« on: 21/10/2009 19:09:11 »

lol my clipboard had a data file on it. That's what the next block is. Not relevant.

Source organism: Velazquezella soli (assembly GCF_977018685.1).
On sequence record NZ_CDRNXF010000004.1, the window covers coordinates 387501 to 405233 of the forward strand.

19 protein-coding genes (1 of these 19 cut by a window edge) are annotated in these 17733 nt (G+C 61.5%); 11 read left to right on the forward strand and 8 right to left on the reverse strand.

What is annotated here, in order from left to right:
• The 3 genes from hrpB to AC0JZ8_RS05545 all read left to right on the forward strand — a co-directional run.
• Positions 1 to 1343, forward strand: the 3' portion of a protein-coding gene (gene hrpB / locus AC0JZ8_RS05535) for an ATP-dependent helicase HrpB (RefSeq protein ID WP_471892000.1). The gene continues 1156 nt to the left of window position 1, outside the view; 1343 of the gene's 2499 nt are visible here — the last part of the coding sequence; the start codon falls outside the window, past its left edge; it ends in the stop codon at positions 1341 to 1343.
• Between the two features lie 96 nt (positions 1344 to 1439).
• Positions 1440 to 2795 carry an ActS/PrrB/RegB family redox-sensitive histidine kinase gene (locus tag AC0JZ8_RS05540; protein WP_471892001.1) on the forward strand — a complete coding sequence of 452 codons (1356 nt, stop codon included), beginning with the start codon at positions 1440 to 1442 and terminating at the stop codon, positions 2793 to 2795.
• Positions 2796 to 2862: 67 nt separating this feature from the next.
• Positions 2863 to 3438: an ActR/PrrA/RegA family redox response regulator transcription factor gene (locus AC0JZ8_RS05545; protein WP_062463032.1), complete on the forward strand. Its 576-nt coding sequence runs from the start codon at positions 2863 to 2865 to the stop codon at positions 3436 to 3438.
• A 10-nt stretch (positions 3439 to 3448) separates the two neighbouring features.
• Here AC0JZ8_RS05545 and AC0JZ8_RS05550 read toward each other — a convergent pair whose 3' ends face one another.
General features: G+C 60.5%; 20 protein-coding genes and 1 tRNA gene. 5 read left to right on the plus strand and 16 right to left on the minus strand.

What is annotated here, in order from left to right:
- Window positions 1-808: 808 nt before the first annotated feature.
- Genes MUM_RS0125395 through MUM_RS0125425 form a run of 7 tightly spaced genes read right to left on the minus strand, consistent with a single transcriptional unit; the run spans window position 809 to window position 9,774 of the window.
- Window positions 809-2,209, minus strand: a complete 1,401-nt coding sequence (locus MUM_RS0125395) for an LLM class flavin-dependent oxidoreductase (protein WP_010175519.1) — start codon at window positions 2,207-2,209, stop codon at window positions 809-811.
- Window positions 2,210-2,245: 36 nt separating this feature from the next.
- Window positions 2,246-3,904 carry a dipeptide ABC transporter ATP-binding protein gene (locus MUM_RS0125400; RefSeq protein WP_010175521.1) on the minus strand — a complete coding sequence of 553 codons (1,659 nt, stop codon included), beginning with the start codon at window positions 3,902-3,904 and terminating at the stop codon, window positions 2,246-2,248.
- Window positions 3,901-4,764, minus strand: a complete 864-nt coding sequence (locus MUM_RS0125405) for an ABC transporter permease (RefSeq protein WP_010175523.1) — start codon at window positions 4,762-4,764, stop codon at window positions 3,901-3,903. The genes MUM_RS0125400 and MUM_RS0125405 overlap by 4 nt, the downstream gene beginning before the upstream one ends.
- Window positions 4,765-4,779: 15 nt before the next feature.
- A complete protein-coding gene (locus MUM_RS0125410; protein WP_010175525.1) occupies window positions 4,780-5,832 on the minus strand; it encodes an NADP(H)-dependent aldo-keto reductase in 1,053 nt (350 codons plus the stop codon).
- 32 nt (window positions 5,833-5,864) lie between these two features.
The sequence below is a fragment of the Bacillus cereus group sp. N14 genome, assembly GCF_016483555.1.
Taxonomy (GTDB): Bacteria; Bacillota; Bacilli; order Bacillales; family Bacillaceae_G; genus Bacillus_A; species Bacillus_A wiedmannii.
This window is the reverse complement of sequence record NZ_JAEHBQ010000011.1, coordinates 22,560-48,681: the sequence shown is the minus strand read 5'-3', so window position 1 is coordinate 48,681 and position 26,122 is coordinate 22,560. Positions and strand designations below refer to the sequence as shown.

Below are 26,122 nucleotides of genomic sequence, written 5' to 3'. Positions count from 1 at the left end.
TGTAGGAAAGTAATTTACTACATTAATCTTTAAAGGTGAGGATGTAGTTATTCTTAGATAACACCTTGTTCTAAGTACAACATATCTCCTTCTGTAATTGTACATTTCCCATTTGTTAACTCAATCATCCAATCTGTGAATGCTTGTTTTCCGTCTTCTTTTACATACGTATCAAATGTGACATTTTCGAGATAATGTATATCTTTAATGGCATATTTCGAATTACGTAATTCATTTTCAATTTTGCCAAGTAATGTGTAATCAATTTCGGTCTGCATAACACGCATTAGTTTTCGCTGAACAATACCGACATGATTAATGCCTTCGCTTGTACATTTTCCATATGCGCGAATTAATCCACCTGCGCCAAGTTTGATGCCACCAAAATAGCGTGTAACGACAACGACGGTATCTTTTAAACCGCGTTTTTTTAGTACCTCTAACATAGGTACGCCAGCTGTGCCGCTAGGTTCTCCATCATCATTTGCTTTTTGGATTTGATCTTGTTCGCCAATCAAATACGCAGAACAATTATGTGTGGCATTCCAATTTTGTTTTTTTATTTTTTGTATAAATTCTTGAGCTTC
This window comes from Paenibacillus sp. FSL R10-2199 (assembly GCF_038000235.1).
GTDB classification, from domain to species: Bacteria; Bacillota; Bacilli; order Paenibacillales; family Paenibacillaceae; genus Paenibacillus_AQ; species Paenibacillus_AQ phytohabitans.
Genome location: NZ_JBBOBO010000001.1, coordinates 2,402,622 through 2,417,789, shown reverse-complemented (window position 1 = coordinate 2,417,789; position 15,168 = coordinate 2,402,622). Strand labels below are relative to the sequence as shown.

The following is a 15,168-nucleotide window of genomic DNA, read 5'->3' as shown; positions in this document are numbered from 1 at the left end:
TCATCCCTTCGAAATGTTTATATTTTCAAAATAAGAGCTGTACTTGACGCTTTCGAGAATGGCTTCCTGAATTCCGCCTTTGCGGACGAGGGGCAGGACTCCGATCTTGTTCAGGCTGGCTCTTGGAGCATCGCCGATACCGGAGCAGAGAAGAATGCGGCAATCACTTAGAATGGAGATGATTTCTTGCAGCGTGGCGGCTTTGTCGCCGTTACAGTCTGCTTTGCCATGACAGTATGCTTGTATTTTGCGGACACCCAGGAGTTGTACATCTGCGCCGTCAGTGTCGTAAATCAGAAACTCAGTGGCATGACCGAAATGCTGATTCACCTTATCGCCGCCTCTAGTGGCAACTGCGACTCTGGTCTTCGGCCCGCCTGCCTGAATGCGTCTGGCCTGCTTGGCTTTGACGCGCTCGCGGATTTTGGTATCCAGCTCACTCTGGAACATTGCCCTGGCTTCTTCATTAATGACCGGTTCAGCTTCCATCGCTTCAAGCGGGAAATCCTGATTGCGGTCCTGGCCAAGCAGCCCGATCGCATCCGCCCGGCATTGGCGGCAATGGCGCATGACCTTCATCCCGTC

I noticed that when I drop a round rock in the lake it splashes higher than a flat rock (I was surprised--I thought it would be the other way around). I decided to make this into a home school science project. I made spheres and flat shapes the same mass out of modeling clay and took videos of my mom dropping them at the same time. The sphere splash was higher (I did 10 replicates). I also tried hemispheres--again the round side down made a higher splash. I tried looking up fluid dynamics on the web but the math was too difficult. It must have something to do with the way the water moves around the shape, but I'm not sure how--is it easier to move around the sphere and so it loses less energy? Thank you for your help.